The importance of being earners

12th May 2000 at 01:00
State schools now driven to raise pound;230 million a year. Jon Slater reports.

THE traditional image of school fundraising - of tombolas and jumble sales - is a thing of the past, according to a report published this week.

School Fundraising in England, by Anne Mountfield and Nicola Eastwood, estimates that maintained schools now raise pound;230 million a year - over and above what they receive from the taxpayer. This represents a rise of more than 10 per cent above inflation during the past 10 years.

The rise of Parent Teacher Associations and donations from pupils' families in the 1980s has been followed by increased efforts to attract business, church or community sponsorship into schools in the 1990s.

Although parents continue to be the biggest source of funds for schools who are looking for extra resources, secondary schools in particular are also becoming adept at raising significant sums from business.

The consensus of the early 1980s - that schools should only raise money for "extras" - has broken down.

Fundraising is increasingly central to the facilities and equipment on offer to pupils. Schools use fundraising to pay for books, computers and buildings "on a scale that would have been unthinkable 20 years ago".

The report, which is published by the Directory of Social Change, a charity which researches voluntary-sector issues, examines the pressures on staff to raise funds, the success of different types of school in fundraising and who is accountable for how the money is used. Findings are based on a 1,000-school survey carried out last year. It found that efforts to raise funds have become a "source of stress" detracting from other activities.

"Fundraising is a major and probably disproportionate distraction, both in time and effort, from the principal roles of teachers and headteachers in particular," the report says. "Many independent schools can afford professional help; maintained schools usually cannot."

Senior teachers should be given training in volunteer management and schools should use the expertise of the voluntary sector when preparing fundraising strategies and bidding for funds from non-educational bodies.

The report highlights the deep divide between haves and have-nots. One in five primaries and one in 20 secondaries - many in disadvantaged areas - raises less than pound;1,000 a year.

This compares to 6 per cent of primaries which generate more than pound;10,000 and 1 percent which raise more than pound;25,000. Less successful schools were disproportionately situated in disadvantaged areas.

Overall, secondaries raise almost three times more than

primary schools. Almost half raise more than pound;10,000 a year and one in 30 raises between pound;250,000 and pound;500,000.

Independent schools raise even more and also benefit from additional tax breaks and expertise in raising funds.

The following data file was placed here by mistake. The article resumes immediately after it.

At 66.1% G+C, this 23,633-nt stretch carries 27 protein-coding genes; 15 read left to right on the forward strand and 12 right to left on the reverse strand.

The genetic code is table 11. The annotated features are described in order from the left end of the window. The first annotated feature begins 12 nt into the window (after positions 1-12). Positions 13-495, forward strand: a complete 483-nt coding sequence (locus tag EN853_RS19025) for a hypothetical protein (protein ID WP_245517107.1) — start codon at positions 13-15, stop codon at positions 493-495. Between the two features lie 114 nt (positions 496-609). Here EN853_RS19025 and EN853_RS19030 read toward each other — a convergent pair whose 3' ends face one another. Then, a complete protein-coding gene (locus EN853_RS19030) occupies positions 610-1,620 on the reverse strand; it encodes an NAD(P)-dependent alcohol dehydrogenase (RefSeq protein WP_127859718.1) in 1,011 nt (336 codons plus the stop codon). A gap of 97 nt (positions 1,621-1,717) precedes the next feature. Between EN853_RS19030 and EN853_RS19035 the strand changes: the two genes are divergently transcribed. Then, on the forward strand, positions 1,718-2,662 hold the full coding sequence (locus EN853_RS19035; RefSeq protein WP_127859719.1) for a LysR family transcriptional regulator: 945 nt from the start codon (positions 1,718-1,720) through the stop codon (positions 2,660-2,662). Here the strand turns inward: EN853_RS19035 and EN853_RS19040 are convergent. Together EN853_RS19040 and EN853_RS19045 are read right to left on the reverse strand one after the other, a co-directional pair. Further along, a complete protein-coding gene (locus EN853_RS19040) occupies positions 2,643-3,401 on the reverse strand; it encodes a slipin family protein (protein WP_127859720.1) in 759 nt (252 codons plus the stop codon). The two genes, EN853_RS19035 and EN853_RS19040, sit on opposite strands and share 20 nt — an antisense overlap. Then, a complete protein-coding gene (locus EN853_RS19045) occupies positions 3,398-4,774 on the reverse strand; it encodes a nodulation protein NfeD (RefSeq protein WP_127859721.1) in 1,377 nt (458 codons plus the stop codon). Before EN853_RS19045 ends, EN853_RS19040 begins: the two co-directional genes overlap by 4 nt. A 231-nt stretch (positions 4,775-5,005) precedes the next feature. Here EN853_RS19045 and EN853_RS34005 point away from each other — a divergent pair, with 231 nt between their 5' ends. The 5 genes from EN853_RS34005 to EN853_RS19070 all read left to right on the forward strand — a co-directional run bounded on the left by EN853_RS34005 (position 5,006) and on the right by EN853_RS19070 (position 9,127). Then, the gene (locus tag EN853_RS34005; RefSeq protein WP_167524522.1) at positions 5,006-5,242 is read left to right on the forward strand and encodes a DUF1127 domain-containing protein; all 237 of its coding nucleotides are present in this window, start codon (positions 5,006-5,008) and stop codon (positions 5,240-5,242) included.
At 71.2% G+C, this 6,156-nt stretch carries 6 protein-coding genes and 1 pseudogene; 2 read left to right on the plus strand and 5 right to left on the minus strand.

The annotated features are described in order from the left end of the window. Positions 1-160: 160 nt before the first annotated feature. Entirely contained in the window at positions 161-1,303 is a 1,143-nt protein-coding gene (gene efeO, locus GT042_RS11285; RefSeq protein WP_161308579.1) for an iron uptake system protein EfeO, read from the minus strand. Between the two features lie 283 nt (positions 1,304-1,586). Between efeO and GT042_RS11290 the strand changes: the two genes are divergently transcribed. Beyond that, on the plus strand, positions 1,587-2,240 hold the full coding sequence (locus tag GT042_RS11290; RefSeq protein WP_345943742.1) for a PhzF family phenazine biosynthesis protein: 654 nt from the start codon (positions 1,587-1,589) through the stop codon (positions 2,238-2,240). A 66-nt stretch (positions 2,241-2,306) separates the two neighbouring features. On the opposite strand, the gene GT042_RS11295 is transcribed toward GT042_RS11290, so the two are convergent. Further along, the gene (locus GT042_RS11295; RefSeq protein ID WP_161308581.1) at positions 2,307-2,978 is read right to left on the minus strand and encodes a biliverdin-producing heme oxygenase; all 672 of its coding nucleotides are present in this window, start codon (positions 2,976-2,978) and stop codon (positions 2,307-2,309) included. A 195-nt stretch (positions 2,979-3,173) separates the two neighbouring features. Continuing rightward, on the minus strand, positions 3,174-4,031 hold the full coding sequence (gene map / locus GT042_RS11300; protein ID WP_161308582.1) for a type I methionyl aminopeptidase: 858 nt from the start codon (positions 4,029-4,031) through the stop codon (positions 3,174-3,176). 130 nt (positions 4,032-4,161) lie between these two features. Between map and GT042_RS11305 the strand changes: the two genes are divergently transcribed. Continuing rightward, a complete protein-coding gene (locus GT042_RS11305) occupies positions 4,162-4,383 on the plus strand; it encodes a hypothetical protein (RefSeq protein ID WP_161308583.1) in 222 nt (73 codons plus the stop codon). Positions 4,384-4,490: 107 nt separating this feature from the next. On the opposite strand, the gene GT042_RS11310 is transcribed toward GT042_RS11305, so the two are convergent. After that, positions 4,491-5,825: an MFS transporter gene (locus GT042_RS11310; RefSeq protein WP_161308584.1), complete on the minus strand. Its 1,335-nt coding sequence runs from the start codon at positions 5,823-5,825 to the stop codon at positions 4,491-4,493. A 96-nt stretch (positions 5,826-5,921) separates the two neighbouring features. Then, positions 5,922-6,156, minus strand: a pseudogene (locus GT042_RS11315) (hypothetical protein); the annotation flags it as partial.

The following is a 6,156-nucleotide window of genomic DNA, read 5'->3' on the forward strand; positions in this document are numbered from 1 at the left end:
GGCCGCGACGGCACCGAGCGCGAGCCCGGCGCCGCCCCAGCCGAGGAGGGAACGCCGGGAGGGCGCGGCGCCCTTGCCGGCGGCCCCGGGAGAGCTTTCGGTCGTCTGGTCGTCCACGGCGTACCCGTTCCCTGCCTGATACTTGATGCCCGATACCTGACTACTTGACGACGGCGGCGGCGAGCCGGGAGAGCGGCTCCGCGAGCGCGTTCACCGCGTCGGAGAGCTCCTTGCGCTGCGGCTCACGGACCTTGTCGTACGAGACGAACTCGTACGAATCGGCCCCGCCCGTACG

The report says that schools in deprived areas are "doubly disadvantaged". This is especially the case for special schools whose low voluntary income compounds the disadvantages their pupils face.

The authors describe the divide as "a hidden fault line which is widening unobserved". With schools typically spending 90 per cent of their budgets on teachers' salaries, this makes a real

difference to their "disposable" budgets.

Uneven distribution of voluntary funds is not the only concern. The report says that there is little or no scrutiny of the way in which funds raised by schools are tracked and spent.

While the charity commission takes little interest in the accounts of parent teacher associations - and in the case of former grant-maintained schools has no powers - the Department for Education and Employment has little expertise to tackle problems which could occur. The report calls for clarification of the charity law and the establishment of an independent body to scrutinise school fundraising.

However, despite the stress, lack of proper legal framework and the pressure on schools to raise funds, schools still man-aged to raise pound;30m for external

charities in 1997-98.

School Fundraising in England, costing pound;9.95 plus pound;2.50 postage and packing, is available from the Directory of Social Change, 24 Stephenson Way, London NW1P 2DP. Tel: 020 7209 5151. TOP FIVE PRIORITIES FOR EXTRA SPENDING SCHOOL FUNDRAISING IN ENGLAND


* Government should advise on what money raised by schools should be used for;

* Government should identify under-provided schools to help businesses and trusts give their money where it is most needed;

* Senior teachers to be trained as "volunteer management";

* Schools should value donations in kind from parents and business as well as cash;

* Companies should favour small and special schools when making donations;

* Establish a "school house" to oversee school accounts, including voluntary income.

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